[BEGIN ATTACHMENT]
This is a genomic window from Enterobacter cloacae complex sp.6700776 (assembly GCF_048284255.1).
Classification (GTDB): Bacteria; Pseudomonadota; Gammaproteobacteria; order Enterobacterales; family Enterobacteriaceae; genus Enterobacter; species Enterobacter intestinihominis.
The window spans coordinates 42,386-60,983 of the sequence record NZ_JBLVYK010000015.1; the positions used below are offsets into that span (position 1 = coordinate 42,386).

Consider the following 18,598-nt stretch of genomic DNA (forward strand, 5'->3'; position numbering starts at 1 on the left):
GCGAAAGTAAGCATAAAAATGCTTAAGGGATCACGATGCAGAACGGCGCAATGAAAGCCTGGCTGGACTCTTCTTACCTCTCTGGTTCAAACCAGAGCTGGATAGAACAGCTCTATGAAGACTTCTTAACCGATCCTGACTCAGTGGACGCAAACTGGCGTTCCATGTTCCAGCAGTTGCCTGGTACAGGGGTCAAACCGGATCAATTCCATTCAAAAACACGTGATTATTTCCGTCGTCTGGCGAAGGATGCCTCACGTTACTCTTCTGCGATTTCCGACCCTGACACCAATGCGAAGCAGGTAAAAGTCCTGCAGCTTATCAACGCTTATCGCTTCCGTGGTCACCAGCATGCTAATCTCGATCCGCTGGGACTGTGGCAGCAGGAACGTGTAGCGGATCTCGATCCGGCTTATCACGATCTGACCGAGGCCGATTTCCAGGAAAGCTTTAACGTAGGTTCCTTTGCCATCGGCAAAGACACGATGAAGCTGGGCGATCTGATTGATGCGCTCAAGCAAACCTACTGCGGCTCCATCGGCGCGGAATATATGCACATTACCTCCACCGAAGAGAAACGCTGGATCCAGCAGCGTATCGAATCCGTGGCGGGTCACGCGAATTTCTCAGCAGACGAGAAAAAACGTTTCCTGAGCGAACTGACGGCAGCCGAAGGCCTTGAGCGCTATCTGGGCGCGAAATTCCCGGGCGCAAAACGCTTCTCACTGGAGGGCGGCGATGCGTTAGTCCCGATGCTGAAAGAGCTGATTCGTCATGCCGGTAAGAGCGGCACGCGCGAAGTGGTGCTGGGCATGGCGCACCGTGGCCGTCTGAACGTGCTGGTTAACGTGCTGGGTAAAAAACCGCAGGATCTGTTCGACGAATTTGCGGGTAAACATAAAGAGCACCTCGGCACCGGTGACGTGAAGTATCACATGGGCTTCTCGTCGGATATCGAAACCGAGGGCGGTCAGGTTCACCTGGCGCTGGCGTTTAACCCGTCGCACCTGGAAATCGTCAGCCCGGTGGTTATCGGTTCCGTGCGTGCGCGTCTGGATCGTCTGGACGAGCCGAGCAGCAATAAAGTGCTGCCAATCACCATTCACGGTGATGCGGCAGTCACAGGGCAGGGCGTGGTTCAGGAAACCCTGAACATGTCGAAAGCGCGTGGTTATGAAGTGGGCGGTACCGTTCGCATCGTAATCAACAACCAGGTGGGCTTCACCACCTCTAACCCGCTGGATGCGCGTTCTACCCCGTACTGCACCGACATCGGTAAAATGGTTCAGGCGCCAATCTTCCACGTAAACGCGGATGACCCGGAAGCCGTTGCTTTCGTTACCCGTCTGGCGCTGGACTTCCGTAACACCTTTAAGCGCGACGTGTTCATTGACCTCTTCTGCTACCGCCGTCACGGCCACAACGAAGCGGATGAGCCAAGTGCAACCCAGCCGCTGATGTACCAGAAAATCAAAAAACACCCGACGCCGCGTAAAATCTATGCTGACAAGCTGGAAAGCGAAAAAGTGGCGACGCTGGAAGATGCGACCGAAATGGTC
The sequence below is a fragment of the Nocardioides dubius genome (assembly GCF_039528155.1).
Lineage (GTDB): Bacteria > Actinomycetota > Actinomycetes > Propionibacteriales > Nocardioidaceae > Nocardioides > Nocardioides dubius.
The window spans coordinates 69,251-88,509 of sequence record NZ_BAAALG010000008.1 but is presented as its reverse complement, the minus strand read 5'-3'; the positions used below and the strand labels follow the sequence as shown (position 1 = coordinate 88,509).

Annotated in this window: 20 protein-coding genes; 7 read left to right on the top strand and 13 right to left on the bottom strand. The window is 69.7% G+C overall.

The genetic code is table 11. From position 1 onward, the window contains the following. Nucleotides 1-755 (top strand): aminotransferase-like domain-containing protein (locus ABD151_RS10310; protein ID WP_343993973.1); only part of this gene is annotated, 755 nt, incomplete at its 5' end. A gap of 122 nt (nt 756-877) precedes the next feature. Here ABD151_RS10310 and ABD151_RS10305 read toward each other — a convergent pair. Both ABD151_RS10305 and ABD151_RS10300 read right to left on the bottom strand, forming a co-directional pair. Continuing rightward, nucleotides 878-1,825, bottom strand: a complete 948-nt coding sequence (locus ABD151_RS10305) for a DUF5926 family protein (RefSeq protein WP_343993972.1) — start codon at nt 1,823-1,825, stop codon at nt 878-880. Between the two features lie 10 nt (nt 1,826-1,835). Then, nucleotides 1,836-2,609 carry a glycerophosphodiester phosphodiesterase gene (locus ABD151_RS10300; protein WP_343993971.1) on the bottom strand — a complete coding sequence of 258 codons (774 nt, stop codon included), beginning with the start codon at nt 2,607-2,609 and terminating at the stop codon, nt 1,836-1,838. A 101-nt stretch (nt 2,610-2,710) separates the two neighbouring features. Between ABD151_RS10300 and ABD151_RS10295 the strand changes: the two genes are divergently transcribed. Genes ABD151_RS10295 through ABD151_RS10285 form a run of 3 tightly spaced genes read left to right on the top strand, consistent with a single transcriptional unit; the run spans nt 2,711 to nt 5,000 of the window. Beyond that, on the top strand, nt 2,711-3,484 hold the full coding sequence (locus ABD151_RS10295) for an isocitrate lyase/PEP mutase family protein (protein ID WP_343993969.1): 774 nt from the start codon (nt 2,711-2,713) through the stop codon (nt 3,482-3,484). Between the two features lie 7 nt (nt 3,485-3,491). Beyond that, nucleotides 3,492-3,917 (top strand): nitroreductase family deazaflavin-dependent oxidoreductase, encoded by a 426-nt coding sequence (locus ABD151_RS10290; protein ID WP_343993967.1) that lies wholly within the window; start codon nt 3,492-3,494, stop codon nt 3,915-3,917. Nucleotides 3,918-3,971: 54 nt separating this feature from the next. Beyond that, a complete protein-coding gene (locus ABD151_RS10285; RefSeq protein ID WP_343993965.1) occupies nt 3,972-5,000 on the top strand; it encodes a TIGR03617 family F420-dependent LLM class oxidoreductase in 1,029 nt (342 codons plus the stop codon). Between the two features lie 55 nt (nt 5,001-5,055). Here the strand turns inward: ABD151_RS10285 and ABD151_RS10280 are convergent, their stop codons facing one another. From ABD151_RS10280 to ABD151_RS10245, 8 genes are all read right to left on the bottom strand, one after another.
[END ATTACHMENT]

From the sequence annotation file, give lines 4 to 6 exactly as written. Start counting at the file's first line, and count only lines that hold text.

Consider the following 18,598-nt stretch of genomic DNA (forward strand, 5'->3'; position numbering starts at 1 on the left):
GCGAAAGTAAGCATAAAAATGCTTAAGGGATCACGATGCAGAACGGCGCAATGAAAGCCTGGCTGGACTCTTCTTACCTCTCTGGTTCAAACCAGAGCTGGATAGAACAGCTCTATGAAGACTTCTTAACCGATCCTGACTCAGTGGACGCAAACTGGCGTTCCATGTTCCAGCAGTTGCCTGGTACAGGGGTCAAACCGGATCAATTCCATTCAAAAACACGTGATTATTTCCGTCGTCTGGCGAAGGATGCCTCACGTTACTCTTCTGCGATTTCCGACCCTGACACCAATGCGAAGCAGGTAAAAGTCCTGCAGCTTATCAACGCTTATCGCTTCCGTGGTCACCAGCATGCTAATCTCGATCCGCTGGGACTGTGGCAGCAGGAACGTGTAGCGGATCTCGATCCGGCTTATCACGATCTGACCGAGGCCGATTTCCAGGAAAGCTTTAACGTAGGTTCCTTTGCCATCGGCAAAGACACGATGAAGCTGGGCGATCTGATTGATGCGCTCAAGCAAACCTACTGCGGCTCCATCGGCGCGGAATATATGCACATTACCTCCACCGAAGAGAAACGCTGGATCCAGCAGCGTATCGAATCCGTGGCGGGTCACGCGAATTTCTCAGCAGACGAGAAAAAACGTTTCCTGAGCGAACTGACGGCAGCCGAAGGCCTTGAGCGCTATCTGGGCGCGAAATTCCCGGGCGCAAAACGCTTCTCACTGGAGGGCGGCGATGCGTTAGTCCCGATGCTGAAAGAGCTGATTCGTCATGCCGGTAAGAGCGGCACGCGCGAAGTGGTGCTGGGCATGGCGCACCGTGGCCGTCTGAACGTGCTGGTTAACGTGCTGGGTAAAAAACCGCAGGATCTGTTCGACGAATTTGCGGGTAAACATAAAGAGCACCTCGGCACCGGTGACGTGAAGTATCACATGGGCTTCTCGTCGGATATCGAAACCGAGGGCGGTCAGGTTCACCTGGCGCTGGCGTTTAACCCGTCGCACCTGGAAATCGTCAGCCCGGTGGTTATCGGTTCCGTGCGTGCGCGTCTGGATCGTCTGGACGAGCCGAGCAGCAATAAAGTGCTGCCAATCACCATTCACGGTGATGCGGCAGTCACAGGGCAGGGCGTGGTTCAGGAAACCCTGAACATGTCGAAAGCGCGTGGTTATGAAGTGGGCGGTACCGTTCGCATCGTAATCAACAACCAGGTGGGCTTCACCACCTCTAACCCGCTGGATGCGCGTTCTACCCCGTACTGCACCGACATCGGTAAAATGGTTCAGGCGCCAATCTTCCACGTAAACGCGGATGACCCGGAAGCCGTTGCTTTCGTTACCCGTCTGGCGCTGGACTTCCGTAACACCTTTAAGCGCGACGTGTTCATTGACCTCTTCTGCTACCGCCGTCACGGCCACAACGAAGCGGATGAGCCAAGTGCAACCCAGCCGCTGATGTACCAGAAAATCAAAAAACACCCGACGCCGCGTAAAATCTATGCTGACAAGCTGGAAAGCGAAAAAGTGGCGACGCTGGAAGATGCGACCGAAATGGTC
The sequence below is a fragment of the Nocardioides dubius genome (assembly GCF_039528155.1).